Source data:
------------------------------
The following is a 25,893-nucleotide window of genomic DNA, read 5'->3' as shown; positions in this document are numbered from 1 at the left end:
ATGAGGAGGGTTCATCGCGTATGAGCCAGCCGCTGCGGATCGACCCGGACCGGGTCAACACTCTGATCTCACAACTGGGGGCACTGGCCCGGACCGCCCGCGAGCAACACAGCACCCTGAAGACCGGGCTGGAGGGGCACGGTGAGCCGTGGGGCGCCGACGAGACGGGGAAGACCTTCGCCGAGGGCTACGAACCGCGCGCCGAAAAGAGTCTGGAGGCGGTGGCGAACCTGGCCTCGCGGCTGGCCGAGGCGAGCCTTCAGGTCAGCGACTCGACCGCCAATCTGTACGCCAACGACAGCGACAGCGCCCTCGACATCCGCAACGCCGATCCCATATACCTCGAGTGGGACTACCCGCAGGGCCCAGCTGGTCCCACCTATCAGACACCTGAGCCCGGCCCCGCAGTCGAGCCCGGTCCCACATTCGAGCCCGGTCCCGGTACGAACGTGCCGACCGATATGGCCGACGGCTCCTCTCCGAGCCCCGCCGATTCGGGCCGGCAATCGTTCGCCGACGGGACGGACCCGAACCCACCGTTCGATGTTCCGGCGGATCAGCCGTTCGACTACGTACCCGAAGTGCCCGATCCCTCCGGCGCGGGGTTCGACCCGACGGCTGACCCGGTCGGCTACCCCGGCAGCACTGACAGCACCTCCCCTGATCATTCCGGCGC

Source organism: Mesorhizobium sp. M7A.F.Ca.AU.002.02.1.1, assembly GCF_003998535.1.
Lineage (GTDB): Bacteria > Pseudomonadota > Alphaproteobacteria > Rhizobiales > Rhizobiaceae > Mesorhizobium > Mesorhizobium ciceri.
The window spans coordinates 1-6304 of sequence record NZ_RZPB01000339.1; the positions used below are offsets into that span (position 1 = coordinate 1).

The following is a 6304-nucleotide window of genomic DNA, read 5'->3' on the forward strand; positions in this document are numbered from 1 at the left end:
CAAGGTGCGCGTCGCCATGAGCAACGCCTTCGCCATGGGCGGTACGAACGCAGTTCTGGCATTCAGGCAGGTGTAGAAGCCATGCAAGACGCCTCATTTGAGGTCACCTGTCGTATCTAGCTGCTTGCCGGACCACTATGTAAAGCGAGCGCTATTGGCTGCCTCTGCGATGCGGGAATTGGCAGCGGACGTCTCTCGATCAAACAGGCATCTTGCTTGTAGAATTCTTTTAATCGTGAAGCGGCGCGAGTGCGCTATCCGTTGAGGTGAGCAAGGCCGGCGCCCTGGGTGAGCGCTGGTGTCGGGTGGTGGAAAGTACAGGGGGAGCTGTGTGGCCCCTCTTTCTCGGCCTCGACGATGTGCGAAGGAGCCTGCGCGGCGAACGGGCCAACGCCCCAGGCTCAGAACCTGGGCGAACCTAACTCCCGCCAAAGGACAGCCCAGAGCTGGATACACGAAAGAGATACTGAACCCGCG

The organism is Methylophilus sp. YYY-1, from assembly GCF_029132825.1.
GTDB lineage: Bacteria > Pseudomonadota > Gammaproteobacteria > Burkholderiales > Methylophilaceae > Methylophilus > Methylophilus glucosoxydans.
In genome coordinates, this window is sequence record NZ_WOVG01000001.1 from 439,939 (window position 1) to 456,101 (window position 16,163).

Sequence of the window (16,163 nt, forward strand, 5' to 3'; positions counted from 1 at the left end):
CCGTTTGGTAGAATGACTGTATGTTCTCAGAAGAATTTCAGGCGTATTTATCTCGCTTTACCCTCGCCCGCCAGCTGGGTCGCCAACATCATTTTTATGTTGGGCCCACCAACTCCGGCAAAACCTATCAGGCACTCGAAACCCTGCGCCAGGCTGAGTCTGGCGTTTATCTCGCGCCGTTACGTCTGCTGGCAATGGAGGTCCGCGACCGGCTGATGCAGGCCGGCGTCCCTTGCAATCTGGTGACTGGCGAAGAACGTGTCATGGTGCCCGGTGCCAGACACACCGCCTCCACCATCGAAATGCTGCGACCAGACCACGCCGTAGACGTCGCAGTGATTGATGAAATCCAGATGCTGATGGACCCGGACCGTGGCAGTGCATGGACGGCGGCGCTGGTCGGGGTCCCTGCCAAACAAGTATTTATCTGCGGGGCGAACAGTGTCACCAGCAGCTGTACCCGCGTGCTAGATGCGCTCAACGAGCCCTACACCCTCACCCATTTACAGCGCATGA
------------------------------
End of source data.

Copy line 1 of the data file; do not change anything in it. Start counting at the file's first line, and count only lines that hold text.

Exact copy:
The following is a 25,893-nucleotide window of genomic DNA, read 5'->3' as shown; positions in this document are numbered from 1 at the left end: